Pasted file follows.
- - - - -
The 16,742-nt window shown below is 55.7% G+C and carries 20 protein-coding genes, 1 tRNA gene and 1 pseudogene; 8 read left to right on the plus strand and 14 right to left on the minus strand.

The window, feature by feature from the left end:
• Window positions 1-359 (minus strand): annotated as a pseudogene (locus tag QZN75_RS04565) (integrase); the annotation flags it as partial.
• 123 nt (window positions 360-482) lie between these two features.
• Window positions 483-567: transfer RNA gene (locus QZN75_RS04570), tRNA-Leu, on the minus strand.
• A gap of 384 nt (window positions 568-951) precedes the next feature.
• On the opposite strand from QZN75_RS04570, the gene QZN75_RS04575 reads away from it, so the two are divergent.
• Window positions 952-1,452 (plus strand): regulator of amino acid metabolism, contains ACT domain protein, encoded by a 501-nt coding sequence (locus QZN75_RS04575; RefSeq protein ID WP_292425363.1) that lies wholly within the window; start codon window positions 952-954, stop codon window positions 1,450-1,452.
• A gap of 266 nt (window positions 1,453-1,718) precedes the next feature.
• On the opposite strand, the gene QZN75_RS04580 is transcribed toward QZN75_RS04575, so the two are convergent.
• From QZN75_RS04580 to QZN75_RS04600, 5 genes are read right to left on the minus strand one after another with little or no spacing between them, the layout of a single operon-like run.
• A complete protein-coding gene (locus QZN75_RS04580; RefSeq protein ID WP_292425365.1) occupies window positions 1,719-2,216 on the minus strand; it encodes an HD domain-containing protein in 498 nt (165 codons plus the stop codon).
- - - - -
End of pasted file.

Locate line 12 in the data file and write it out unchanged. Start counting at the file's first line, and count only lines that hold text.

• A complete protein-coding gene (locus QZN75_RS04580; RefSeq protein ID WP_292425365.1) occupies window positions 1,719-2,216 on the minus strand; it encodes an HD domain-containing protein in 498 nt (165 codons plus the stop codon).